3. Look around you and see where you are, with whom you are. Are all your basic needs met? Do you have all the resources you need to have a simple yet good life? What is a good life for you? How much is enough? How much is too much?
  4. What can you do for others? Are you seeing and acknowledging those around you? Can you give some of the time and energy you are spending in your pursuit for the benefit of others (be it people or the environment)?

Self-compassion

Let a man lift himself by himself; let him not degrade himself; for the Self alone is the friend of the self and the Self alone is the enemy of the self. Bhagavad Gita Chapter 6 verse 5

Compassion is an important aspect in the practice of Yoga and one of the core values in Buddhism. I recently asked both my adult yoga students and my teenage yoga students what compassion is for them, and their answers inspired me to write this post.

I can start like I did with my students by asking what is compassion for you? Take a moment to think about it before you read further.

The common definition that most of us use is being understanding and kind towards others. The definition in the dictionary is slightly different: sympathetic consciousness of others’ distress together with a desire to alleviate it.

Very few students include themselves as an important object of compassion when defining the word.  However, according to the Yogic and Buddhist traditions, in order to cultivate compassion towards others, we have to first cultivate compassion towards ourselves. If this is a new idea for you, take some time to reflect on it. Doesn’t it make sense? But what does that mean? How do we show compassion towards ourself?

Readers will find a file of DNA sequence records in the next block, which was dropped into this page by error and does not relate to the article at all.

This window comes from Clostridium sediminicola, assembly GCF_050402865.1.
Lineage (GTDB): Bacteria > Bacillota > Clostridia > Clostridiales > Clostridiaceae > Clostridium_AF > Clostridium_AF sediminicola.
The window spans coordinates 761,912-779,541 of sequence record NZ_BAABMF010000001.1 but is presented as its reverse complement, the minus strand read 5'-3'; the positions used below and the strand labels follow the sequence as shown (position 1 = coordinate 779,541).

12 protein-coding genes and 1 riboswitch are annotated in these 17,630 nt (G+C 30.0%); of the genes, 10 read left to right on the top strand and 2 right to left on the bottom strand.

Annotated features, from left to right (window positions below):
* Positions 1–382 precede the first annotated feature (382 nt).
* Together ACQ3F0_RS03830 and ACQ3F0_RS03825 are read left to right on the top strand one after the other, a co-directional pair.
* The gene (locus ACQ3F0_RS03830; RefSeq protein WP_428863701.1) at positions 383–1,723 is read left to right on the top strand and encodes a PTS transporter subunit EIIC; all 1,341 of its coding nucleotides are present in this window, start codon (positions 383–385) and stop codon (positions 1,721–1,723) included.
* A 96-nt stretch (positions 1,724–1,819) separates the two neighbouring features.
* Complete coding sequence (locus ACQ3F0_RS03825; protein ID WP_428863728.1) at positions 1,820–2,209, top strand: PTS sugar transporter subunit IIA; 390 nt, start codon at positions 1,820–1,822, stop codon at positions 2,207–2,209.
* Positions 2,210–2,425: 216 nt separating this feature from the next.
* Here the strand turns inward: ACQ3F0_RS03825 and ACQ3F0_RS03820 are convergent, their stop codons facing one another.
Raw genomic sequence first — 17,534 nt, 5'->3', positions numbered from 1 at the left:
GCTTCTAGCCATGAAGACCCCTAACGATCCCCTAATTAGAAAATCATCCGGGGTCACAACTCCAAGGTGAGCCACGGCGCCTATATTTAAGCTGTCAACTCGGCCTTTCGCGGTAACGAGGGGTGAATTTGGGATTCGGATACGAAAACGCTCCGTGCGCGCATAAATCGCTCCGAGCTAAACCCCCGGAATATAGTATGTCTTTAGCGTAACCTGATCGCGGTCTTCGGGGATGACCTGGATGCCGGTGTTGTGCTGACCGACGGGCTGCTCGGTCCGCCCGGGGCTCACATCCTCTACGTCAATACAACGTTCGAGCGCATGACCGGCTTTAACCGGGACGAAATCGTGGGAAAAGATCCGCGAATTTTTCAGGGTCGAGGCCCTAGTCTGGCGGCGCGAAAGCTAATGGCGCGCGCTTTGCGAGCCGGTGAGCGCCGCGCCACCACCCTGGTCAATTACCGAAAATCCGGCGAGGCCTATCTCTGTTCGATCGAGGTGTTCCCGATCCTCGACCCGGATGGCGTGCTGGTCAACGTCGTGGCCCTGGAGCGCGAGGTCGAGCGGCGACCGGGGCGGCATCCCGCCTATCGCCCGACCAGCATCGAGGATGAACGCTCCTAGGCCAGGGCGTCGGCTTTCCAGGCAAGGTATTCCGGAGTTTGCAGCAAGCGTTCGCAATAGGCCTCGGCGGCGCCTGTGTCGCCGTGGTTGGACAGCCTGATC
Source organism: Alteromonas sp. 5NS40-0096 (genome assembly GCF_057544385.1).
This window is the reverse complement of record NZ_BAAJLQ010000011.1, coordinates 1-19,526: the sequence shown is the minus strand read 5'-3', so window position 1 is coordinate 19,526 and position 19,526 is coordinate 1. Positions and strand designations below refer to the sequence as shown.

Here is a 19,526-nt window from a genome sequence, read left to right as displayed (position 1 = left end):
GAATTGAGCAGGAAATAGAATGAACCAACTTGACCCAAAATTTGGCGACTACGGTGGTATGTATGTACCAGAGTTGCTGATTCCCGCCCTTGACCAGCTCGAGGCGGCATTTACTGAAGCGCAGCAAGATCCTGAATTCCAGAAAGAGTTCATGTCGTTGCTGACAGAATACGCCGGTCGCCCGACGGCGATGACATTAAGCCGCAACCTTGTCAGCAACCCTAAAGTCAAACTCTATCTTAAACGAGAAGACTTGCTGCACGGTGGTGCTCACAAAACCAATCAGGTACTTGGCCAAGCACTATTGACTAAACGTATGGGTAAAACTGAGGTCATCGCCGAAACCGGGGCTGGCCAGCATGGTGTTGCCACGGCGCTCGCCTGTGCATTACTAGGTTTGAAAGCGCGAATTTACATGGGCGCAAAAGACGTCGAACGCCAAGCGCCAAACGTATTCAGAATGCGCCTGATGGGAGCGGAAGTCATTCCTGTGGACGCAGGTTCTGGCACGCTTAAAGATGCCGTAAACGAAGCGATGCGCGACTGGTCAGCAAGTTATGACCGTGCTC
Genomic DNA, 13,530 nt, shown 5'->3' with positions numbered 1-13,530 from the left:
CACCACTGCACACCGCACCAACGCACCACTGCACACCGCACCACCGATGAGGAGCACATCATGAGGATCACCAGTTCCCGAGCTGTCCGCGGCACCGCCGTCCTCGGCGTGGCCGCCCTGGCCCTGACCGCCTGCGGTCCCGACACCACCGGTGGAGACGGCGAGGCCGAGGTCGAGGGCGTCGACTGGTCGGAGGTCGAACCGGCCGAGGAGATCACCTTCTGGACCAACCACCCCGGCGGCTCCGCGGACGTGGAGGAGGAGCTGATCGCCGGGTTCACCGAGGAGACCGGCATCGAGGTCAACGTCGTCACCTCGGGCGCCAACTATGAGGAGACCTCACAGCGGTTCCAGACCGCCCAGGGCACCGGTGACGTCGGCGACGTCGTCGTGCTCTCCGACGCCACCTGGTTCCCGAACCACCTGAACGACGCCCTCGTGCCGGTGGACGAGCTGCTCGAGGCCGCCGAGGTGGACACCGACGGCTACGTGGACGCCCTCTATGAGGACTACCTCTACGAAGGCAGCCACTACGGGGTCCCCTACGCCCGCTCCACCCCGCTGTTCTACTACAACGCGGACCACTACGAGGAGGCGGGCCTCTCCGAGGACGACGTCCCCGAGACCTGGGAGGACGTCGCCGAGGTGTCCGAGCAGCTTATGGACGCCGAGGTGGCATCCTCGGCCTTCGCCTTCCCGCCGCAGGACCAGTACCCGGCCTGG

I asked one of my teenage yoga students how she shows compassion towards herself, and she answered “by eating chocolate”. Eventhoug there is nothing wrong with enjoying something we like,  I think this illustrates how we sometimes tend to misunderstand what self-compassion is, and that is why I opened this post with the quote from chapter 6 in the Bhagavad Gita.

We often think that we are being kind towards ourselves by indulging in something, especially when we experience distress. It can be food, alcohol, TV, social media, you name it. In my perspective, this is only a way of escaping from that distress. We might get the illusion that we are alleviating it, but in reality we are just hiding it or pushing it away. That is not self-compassion.

Self-compassion requires courage, it requires the ability to see beyond our fear. We have to first have the courage to stop running away and face the source of our distress, which we often have the illusion comes from the outside world, but if we look closely, we will discover that it comes from inside us.

So, I wonder, when am I doing something ‘kind’ towards myself that will allow me to continue growing as a spiritual being and what am I using as crutches to avoid the fall, the pain, the distress?

I have already shared in a post the distress I sometimes cause inside myself because I get caught up in thoughts and emotions. I recently realized that I haven’t been showing self-compassion at all. Although it is positive to be aware of one’s flaws, one’s dark sides, it is harming to be judgemental about them. The advice in Yoga is so subtile, I think. We are encouraged to confront our inner darkness but we have to accept it first and then make small adjustments at a time. As a dear friend recently said to me, you need to embrace the monster inside you to move forward.

Only when we decide to live a life of awareness, of rude honesty towards ourselves, will we be able  be compassionate towards ourselves and thus lift ourselves forward.